A grand jury indicted Anthony Adinolifi of Mahopac on Tuesday, April 24 on several felonies for the operation of two large unpermitted construction and demolition debris landfills within Putnam County, according to state Attorney General Eric Schneiderman. If convicted, Adinolifi could serve up to four years in prison and have hundreds of thousands of dollars in fines.
Adinolifi, owner of owner of Dirtman Enterprises Inc., is charged with accepting construction and demolition debris containing waste such as tile, plastic, coal, and coal ash, from approximately January 2010 through October 2011, at these illegal landfills, located at 737 Croton Falls Road and 618 Barrett Hill Road, both in Carmel, which is part of the New York City Watershed.
“Some of these materials eroded and were discharged into nearby New York State waters, including the Croton Falls Reservoir, which is part of the water supply that provides drinking water to New York residents,” Schneiderman said. “Polluting our state’s watershed by dumping dangerous waste into illegal landfills is deplorable, and this individual will be held accountable for committing these serious crimes.”
The New York City Watershed which provides approximately 1.2 billion gallons of drinking water to nearly one-half the population of New York State every day.
An investigation by the state Department of Environmental Conservation revealed that Adinolifi profited over $300,000 from operating the illegal landfills. He would charge $75 per truck load for dumping privledges of the debris waste.
“DEC will vigorously pursue those individuals who disregard state environmental laws for personal gain. Illegal dumping affects not only the area where the material is dumped but also harms nearby waterways,” DEC Commissioner Joe Martens said.
Environmental Conservation Law Article 27 and the underlying regulations provide that no person may construct or operate a solid waste management facility without first obtaining a permit from DEC. Solid waste management facilities are also subject to strict operational and closure requirements to avoid the adverse impacts to public health and the environment associated with solid waste.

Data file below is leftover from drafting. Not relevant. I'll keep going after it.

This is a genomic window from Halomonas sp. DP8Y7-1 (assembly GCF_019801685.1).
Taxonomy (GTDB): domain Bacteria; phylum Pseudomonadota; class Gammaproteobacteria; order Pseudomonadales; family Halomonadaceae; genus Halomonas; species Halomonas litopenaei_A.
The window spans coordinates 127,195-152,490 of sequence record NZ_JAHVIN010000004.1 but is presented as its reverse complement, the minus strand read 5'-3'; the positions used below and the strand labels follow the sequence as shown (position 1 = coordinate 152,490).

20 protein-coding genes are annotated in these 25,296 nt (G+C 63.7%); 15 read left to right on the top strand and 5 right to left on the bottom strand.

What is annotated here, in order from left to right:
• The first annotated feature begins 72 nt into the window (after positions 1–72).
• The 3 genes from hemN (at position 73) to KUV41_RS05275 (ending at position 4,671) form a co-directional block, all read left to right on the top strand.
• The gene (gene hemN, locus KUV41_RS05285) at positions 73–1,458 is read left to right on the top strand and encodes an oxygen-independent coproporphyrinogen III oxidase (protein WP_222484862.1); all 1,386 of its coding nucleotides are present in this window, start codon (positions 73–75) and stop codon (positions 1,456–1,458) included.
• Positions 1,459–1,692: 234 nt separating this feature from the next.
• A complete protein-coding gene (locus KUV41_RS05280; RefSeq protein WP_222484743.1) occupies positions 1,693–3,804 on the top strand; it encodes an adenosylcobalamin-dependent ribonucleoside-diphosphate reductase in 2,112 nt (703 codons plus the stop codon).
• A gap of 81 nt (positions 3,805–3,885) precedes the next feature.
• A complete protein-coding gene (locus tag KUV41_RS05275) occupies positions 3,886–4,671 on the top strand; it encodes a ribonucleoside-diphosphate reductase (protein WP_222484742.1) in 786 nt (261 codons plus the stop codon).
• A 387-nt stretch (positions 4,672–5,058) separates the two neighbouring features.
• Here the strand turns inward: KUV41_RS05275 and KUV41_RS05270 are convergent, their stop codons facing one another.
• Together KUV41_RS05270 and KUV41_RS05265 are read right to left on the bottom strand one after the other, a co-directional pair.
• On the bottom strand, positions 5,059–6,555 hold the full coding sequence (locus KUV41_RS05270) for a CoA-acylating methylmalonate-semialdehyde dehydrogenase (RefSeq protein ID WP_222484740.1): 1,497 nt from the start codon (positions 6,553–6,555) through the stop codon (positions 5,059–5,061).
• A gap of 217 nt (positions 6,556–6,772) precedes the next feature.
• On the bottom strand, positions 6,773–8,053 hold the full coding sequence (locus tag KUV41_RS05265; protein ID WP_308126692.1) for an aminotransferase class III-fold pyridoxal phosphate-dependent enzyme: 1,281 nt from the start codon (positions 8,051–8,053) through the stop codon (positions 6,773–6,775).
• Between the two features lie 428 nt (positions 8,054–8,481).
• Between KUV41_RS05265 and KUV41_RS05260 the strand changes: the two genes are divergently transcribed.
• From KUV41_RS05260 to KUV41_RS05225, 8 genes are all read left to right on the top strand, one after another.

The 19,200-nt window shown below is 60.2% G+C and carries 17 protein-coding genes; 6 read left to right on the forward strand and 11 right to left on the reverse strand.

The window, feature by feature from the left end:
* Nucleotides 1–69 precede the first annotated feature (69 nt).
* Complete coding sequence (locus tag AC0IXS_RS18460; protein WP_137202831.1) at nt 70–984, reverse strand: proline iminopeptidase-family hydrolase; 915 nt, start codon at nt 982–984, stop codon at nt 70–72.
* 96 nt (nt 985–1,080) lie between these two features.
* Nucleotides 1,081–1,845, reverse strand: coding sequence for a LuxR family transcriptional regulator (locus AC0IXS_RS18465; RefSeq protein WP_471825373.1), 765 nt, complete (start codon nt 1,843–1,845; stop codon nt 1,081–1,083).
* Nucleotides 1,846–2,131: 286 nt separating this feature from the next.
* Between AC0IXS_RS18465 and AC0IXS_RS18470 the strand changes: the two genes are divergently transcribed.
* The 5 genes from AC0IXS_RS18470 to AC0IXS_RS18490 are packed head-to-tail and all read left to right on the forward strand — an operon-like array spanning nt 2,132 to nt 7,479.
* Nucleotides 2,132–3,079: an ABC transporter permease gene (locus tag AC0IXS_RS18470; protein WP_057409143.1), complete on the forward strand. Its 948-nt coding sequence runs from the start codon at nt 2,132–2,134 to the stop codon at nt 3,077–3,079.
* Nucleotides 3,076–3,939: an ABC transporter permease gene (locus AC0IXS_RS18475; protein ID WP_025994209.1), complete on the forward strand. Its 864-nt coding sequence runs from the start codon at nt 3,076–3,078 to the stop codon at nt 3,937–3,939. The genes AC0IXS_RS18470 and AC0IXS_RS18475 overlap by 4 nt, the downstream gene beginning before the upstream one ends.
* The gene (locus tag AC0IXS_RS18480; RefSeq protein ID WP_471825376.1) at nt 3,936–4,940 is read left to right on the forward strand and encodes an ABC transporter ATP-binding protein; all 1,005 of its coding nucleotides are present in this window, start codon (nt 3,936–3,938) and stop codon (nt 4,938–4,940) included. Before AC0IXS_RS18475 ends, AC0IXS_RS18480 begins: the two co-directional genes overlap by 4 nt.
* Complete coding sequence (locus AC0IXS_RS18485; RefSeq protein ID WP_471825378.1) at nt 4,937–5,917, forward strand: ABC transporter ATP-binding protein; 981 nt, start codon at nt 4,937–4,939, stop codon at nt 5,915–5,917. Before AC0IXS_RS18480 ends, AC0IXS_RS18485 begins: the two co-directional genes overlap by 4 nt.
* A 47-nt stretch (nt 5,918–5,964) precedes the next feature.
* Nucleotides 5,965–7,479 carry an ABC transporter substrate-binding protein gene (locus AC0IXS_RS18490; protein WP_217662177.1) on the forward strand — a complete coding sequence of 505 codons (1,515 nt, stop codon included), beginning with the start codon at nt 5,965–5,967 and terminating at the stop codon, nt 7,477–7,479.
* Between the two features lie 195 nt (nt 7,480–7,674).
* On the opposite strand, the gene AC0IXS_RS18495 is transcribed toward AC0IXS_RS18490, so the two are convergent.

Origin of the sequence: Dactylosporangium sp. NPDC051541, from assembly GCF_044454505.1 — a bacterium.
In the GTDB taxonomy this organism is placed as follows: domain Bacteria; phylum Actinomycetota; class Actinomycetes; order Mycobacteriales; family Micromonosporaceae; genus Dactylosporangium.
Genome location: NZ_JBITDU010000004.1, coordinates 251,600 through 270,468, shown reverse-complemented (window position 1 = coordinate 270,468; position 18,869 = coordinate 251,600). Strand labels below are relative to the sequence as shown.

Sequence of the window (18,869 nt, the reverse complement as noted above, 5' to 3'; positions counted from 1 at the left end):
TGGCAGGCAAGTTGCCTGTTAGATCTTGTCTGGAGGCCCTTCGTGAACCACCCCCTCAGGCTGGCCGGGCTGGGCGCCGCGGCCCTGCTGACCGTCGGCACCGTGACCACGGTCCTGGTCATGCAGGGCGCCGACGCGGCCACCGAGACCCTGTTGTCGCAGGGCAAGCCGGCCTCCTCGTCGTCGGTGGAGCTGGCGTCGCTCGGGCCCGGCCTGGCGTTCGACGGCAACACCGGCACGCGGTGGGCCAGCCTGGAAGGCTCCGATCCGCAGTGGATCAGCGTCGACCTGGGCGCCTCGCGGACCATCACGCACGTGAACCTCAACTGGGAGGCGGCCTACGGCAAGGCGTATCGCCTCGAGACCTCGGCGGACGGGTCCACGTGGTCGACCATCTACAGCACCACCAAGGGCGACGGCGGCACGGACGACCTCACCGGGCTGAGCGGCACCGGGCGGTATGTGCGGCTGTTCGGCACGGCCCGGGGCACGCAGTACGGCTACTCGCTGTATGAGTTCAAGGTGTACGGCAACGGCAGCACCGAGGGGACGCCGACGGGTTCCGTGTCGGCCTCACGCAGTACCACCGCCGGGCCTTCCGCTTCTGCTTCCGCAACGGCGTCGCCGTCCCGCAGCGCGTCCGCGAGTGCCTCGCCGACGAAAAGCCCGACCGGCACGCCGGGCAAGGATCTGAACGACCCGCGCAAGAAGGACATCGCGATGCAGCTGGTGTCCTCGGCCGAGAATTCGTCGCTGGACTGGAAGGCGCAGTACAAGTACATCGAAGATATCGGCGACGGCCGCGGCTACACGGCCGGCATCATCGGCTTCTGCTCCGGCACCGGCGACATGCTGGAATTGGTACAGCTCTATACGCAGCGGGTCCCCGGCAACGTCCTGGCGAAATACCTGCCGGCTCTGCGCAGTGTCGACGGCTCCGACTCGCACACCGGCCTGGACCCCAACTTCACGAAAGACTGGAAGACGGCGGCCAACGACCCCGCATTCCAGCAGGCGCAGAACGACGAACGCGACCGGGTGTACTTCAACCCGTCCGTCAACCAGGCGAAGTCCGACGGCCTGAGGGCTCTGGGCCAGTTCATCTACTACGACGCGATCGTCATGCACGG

According to the felony complaint filed November 29, 2011 in Carmel Town Court, Adinolfi agreed with private owners of the two watershed properties that he would arrange for fill to be dumped on their property in order to fill in and grade steeply-sloped areas. Through 2010 and 2011, the complaint charges that the defendant arranged for hundreds of truck-loads of fill to be dumped on these two properties – sometimes as much as 10-15 truckloads per day.
Waste composition analysis of multiple samples taken from the debris dumped at these two properties showed that the samples contained coal ash and slag. Coal ash and slag typically contain hazardous substances and carcinogens.
The grand jury charged Adinolfi with several felony counts for violations of the New York State Environmental Conservation Law including operating an unpermitted solid waste management facility and for causing stormwater discharges without a permit. Both charges are considered class “E” felonies.
Adinolfi is also the defendant in a civil lawsuit filed in Supreme Court, Putnam County, by the State in October 2010 concerning his illegal operation of a landfill at 737 Croton Falls Road. The State has already obtained a preliminary injunction against Adinolfi and others prohibiting them from unlawfully polluting the City of New York’s Croton Falls Reservoir, adjacent to the site. The lawsuit also seeks to require Adinolfi and others to remove the construction and demolition debris and other wastes disposed there, remediate the site, and pay civil penalties.